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Teaser: Samsung Galaxy S5 gets a boost via Wi-Fi but not carrier aggregation

Posted by WiWavelength, in Author: Andrew J. Shepherd 09 March 2014 · 25,610 views

Sprint Samsung Galaxy S5 FCC OET MIMO
Teaser: Samsung Galaxy S5 gets a boost via Wi-Fi but not carrier aggregation by Andrew J. Shepherd
Sprint 4G Rollout Updates

Monday, March 10, 2014 - 8:47 AM MDT


After official unveiling at Mobile World Congress in Barcelona a few weeks ago, the Samsung Galaxy S5 made public its authorizations in the FCC OET (Office of Engineering and Technology) database at the start of this weekend. All of the domestic variants are there, including the A3LSMG900P, which in its tri band LTE configuration and "P" designation is the obvious Sprint variant.

As expected of a Sprint high end handset, the Galaxy S5 ticks off all of the checkboxes: tri band LTE, UE category 4, global roaming capability, 802.11ac, NFC, wireless charging, etc. It also appears to improve upon the RF output of last year's single band Samsung Galaxy S4 and Galaxy Note 3. From a common uplink EIRP standpoint, the Galaxy S5 can max out up to 3-4 dB greater on band 25 LTE 1900, hitting 26.85 dBm in the middle of the PCS band, falling off 1-2 dB at the extremes of the band. Additionally, band 41 LTE max output looks relatively healthy at 25.03 dBm.

In a pleasing move, the FCC authorization docs for the Galaxy S5 do include an antenna diagram -- something that is unfortunately becoming less common, per my mention in the recent HTC M8 FCC article. But in this case, we are able to show a visual of the dual WLAN antennas required for Wi-Fi 2x2 MIMO support, allowing MCS index raw data rates up to 300 Mbps over 802.11n and 866.7 Mbps over 802.11ac. Previously, two spatial stream Wi-Fi has been limited to some laptops and a select few tablets. Thus, the Galaxy S5 is pushing the handset envelope in that regard. See the antenna diagram below:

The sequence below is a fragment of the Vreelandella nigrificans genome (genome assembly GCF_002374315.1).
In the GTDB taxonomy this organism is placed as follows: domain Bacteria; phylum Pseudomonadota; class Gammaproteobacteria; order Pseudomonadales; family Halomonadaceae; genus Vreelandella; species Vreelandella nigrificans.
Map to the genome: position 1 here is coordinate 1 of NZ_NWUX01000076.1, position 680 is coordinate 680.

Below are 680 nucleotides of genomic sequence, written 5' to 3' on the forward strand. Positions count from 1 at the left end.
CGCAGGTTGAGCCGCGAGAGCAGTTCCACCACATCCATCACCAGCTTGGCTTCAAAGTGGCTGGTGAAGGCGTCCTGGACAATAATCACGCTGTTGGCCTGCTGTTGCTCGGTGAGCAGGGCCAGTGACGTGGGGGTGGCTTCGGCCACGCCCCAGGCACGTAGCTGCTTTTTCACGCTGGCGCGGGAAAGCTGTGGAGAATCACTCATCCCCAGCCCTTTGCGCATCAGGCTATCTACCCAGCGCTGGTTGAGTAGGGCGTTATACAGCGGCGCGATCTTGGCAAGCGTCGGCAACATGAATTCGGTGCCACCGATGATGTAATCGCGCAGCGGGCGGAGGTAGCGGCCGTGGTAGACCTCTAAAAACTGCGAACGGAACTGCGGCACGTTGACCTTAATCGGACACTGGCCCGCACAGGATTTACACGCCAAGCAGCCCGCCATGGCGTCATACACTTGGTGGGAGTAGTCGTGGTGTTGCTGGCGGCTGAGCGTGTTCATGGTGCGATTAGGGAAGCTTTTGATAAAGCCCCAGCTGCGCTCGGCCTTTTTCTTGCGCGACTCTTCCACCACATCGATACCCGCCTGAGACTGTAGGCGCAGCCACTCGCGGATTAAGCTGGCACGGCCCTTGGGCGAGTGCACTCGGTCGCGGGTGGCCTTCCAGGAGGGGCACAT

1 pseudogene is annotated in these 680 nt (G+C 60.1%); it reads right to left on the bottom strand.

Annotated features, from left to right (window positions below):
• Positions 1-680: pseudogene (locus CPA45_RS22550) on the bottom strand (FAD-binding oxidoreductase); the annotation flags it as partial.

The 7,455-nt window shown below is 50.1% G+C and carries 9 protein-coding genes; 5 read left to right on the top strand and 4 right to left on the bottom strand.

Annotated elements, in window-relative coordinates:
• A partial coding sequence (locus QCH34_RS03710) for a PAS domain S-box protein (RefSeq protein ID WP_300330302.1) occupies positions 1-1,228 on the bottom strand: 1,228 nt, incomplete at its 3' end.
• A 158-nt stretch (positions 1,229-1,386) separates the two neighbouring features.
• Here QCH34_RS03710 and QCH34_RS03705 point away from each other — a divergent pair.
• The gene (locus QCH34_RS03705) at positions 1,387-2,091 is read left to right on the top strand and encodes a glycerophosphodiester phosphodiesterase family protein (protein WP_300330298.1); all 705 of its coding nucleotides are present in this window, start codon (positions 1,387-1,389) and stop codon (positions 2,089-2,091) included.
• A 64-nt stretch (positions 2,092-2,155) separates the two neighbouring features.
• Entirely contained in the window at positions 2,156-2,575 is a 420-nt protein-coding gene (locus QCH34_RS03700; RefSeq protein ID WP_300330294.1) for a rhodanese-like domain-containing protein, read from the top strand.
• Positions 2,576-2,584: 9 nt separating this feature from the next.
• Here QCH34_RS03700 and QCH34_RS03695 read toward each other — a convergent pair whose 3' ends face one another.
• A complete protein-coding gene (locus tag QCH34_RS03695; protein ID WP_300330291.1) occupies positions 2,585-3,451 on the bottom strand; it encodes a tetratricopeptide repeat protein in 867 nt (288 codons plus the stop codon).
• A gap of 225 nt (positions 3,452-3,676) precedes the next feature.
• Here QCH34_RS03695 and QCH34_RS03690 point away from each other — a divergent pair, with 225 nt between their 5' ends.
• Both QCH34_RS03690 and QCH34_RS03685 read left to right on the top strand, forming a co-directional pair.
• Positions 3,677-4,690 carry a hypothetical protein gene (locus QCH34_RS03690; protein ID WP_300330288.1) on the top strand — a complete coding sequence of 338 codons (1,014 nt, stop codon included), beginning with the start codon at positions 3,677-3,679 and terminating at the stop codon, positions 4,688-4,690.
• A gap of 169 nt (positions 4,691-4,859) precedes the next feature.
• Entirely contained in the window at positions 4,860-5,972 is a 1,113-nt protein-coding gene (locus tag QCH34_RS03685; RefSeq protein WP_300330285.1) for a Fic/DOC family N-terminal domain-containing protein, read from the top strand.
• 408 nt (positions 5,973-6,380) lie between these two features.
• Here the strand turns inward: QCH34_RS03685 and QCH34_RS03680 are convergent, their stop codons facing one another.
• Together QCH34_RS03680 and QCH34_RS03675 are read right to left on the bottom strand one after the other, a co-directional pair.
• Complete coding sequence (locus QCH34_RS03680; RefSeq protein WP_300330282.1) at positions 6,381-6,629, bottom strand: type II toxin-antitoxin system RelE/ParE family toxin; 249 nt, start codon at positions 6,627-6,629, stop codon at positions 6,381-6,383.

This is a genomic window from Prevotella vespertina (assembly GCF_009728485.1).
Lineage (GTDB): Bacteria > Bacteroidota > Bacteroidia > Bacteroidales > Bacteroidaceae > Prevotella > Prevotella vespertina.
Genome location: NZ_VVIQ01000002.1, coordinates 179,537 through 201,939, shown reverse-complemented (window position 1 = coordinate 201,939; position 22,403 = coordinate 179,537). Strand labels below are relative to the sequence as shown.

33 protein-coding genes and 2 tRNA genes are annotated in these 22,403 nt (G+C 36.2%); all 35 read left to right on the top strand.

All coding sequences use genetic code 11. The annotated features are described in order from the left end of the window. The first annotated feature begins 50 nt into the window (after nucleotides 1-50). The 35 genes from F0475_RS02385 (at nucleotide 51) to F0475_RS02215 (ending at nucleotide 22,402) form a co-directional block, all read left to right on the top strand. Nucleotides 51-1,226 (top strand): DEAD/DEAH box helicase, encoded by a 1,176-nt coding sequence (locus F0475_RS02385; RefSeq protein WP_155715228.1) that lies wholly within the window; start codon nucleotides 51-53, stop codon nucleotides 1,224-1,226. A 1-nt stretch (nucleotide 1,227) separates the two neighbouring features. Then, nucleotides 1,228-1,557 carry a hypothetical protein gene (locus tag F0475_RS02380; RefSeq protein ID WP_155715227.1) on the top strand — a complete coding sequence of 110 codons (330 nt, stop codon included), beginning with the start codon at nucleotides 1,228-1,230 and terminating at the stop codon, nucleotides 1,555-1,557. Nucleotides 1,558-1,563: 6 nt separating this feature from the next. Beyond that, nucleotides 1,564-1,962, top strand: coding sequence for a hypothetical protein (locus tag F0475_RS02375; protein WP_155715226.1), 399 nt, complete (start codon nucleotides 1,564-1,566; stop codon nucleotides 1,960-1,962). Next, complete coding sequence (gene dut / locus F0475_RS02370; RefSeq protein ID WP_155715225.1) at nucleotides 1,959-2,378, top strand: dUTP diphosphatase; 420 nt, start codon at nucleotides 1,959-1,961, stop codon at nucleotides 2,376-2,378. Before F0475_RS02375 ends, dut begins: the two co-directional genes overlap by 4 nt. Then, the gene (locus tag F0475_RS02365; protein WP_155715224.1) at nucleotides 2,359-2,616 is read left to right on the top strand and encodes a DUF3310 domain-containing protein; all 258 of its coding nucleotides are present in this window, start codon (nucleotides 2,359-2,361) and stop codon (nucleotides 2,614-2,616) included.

Posted Image

Of course, with no separate CDMA2000 and LTE antennas, as depicted in the diagram above, the Galaxy S5 does not support SVDO nor SVLTE. No surprises there, since Sprint tri band LTE handsets have all been single radio path with e/CSFB.

But continuing on the Wi-Fi front, the Galaxy S5 does include a unique simultaneous transmission mode: Wi-Fi and LTE. Now, this is not simultaneous Wi-Fi and LTE in the typical sense that Wi-Fi is used to tether an LTE connection. This is a dual IP stack connection over both Wi-Fi and LTE that Samsung dubs Download Booster, allowing packets to be split up and delivered by both connections, thereby increasing data speeds.

Editorially, S4GRU has some concerns about inclusion of the bonded connection Download Booster, since it may engender "unlimited" data users to remain connected to LTE, too, while on secure Wi-Fi at home, work, school, etc. In most cases, Wi-Fi alone is sufficiently fast for all smartphone activities. And that is why S4GRU has long advocated offloading to Wi-Fi -- when/where possible and secure -- so as to help maintain valuable LTE capacity for truly mobile users. That said, we are curious to see the real world implementation of Download Booster before passing judgment.

Finally, many hoped that the Galaxy S5 might be the first Sprint handset to support LTE Advanced carrier aggregation because Sprint plans to use its acquired Clearwire spectrum to aggregate multiple band 41 20 MHz TDD carriers. That capability, though, will have to wait for the presumed Samsung Galaxy Note 4, Galaxy S6, or some other device.

The carrier aggregation omission is worth mentioning only because the A3LSMG900A variant headed to AT&T does support inter band downlink carrier aggregation. This allows the Galaxy S5 to bond up to 10 MHz FDD of AT&T's low frequency band 17 LTE 700 with up to 10 MHz FDD of its mid frequency band 2 LTE 1900 or band 4 LTE 2100+1700. Indeed, AT&T carrier aggregation is already in use in Chicago, as Gigaom's Kevin Fitchard reported last week.